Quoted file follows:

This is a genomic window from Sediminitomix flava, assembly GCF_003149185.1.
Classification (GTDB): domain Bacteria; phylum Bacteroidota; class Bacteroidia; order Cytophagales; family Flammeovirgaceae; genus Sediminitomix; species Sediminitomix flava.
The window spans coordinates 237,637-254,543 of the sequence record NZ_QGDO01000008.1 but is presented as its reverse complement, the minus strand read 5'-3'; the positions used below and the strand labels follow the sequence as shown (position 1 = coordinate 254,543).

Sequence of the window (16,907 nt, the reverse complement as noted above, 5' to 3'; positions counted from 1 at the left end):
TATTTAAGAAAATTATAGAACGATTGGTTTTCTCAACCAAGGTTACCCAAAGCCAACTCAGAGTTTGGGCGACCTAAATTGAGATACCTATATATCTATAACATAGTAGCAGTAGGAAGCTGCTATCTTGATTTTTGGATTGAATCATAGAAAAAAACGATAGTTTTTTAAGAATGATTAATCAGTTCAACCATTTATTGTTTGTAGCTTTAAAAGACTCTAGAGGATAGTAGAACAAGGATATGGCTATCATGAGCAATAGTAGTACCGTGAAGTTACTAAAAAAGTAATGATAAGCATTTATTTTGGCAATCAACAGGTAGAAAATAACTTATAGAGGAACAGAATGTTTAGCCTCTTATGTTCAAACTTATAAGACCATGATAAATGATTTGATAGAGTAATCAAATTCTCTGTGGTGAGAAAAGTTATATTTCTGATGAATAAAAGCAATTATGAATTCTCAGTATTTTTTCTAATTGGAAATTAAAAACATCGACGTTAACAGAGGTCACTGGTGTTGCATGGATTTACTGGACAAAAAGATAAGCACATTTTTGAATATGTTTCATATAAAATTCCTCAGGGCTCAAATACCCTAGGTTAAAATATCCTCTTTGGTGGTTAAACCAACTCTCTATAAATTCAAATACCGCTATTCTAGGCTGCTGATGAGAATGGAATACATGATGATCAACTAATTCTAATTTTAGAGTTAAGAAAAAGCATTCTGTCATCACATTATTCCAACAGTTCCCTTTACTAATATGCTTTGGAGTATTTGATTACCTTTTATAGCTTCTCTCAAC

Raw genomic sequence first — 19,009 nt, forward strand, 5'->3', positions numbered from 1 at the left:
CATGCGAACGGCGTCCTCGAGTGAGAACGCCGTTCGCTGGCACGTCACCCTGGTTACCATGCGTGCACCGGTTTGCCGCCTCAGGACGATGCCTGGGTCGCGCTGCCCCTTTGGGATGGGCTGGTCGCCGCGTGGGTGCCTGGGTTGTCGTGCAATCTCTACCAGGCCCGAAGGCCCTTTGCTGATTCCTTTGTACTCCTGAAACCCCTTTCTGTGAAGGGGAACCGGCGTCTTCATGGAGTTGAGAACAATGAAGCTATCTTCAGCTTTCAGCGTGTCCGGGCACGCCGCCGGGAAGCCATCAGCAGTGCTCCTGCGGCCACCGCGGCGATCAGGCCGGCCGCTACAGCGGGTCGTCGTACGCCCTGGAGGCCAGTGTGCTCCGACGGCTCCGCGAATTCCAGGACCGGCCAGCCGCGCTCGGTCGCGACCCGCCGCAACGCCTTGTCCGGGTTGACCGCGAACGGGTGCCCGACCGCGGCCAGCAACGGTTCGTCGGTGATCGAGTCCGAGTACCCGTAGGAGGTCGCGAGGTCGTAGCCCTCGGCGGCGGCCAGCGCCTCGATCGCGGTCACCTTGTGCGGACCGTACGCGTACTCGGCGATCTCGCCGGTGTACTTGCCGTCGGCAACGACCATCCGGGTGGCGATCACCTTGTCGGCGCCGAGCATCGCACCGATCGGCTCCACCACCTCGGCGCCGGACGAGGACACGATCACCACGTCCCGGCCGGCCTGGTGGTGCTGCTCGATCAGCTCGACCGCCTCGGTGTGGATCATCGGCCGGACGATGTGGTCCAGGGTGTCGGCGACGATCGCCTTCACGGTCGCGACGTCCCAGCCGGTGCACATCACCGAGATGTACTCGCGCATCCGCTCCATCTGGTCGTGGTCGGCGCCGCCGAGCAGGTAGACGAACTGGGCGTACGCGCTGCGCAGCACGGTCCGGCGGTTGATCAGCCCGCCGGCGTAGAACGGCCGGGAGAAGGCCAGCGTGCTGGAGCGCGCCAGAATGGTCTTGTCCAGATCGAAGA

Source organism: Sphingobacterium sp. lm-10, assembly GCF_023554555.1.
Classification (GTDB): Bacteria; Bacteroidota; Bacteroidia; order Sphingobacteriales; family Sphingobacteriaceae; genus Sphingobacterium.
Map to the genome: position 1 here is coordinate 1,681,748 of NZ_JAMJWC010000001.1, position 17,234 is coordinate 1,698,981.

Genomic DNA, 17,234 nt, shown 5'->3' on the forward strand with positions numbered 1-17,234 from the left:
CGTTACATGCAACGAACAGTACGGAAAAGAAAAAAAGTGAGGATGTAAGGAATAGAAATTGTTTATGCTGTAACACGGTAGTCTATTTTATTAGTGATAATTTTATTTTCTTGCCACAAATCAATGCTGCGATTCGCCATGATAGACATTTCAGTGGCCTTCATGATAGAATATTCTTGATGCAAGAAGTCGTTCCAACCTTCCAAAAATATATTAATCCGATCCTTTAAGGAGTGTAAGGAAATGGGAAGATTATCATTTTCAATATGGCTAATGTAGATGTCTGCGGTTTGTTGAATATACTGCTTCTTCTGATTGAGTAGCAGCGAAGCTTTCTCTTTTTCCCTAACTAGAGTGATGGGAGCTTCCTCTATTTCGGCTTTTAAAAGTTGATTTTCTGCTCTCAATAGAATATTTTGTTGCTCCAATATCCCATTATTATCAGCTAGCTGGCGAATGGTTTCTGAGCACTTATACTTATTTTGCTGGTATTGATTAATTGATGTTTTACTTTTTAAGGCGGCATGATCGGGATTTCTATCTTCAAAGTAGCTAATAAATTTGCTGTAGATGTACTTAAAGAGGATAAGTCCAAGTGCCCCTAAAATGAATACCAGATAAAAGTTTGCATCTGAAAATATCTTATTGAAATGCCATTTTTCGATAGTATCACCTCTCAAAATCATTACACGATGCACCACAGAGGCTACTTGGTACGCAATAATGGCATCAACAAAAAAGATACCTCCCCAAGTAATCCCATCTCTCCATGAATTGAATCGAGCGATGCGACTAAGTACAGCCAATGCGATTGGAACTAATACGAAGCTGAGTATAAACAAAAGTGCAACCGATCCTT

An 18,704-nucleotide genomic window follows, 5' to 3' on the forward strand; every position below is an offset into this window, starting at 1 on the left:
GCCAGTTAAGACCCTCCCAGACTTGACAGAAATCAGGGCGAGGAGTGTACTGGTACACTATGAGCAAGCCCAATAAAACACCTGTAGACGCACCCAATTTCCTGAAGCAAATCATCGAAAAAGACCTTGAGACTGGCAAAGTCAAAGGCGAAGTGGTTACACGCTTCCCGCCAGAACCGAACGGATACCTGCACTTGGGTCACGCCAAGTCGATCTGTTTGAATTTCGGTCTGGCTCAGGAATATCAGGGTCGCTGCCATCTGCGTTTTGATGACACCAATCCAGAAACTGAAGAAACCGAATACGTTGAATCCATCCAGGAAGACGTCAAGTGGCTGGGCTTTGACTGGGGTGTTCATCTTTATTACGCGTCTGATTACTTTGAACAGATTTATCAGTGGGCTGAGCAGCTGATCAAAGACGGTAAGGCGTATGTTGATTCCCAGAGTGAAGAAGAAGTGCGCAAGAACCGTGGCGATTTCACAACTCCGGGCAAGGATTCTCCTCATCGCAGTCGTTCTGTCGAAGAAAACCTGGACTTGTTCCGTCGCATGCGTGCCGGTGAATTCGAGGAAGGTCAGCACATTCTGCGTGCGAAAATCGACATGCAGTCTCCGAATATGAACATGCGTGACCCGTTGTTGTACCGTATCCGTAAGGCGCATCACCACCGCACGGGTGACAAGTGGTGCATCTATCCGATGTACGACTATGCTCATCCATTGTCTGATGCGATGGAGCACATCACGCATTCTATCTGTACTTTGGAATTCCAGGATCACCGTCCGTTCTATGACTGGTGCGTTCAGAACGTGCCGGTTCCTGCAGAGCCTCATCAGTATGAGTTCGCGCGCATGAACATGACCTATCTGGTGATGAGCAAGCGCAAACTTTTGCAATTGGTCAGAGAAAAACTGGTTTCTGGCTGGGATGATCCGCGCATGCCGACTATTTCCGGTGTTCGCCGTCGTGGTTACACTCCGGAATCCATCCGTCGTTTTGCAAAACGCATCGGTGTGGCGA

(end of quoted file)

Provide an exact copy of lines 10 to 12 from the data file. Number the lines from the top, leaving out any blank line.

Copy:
Map to the genome: position 1 here is coordinate 1,681,748 of NZ_JAMJWC010000001.1, position 17,234 is coordinate 1,698,981.

Genomic DNA, 17,234 nt, shown 5'->3' on the forward strand with positions numbered 1-17,234 from the left:
CGTTACATGCAACGAACAGTACGGAAAAGAAAAAAAGTGAGGATGTAAGGAATAGAAATTGTTTATGCTGTAACACGGTAGTCTATTTTATTAGTGATAATTTTATTTTCTTGCCACAAATCAATGCTGCGATTCGCCATGATAGACATTTCAGTGGCCTTCATGATAGAATATTCTTGATGCAAGAAGTCGTTCCAACCTTCCAAAAATATATTAATCCGATCCTTTAAGGAGTGTAAGGAAATGGGAAGATTATCATTTTCAATATGGCTAATGTAGATGTCTGCGGTTTGTTGAATATACTGCTTCTTCTGATTGAGTAGCAGCGAAGCTTTCTCTTTTTCCCTAACTAGAGTGATGGGAGCTTCCTCTATTTCGGCTTTTAAAAGTTGATTTTCTGCTCTCAATAGAATATTTTGTTGCTCCAATATCCCATTATTATCAGCTAGCTGGCGAATGGTTTCTGAGCACTTATACTTATTTTGCTGGTATTGATTAATTGATGTTTTACTTTTTAAGGCGGCATGATCGGGATTTCTATCTTCAAAGTAGCTAATAAATTTGCTGTAGATGTACTTAAAGAGGATAAGTCCAAGTGCCCCTAAAATGAATACCAGATAAAAGTTTGCATCTGAAAATATCTTATTGAAATGCCATTTTTCGATAGTATCACCTCTCAAAATCATTACACGATGCACCACAGAGGCTACTTGGTACGCAATAATGGCATCAACAAAAAAGATACCTCCCCAAGTAATCCCATCTCTCCATGAATTGAATCGAGCGATGCGACTAAGTACAGCCAATGCGATTGGAACTAATACGAAGCTGAGTATAAACAAAAGTGCAACCGATCCTT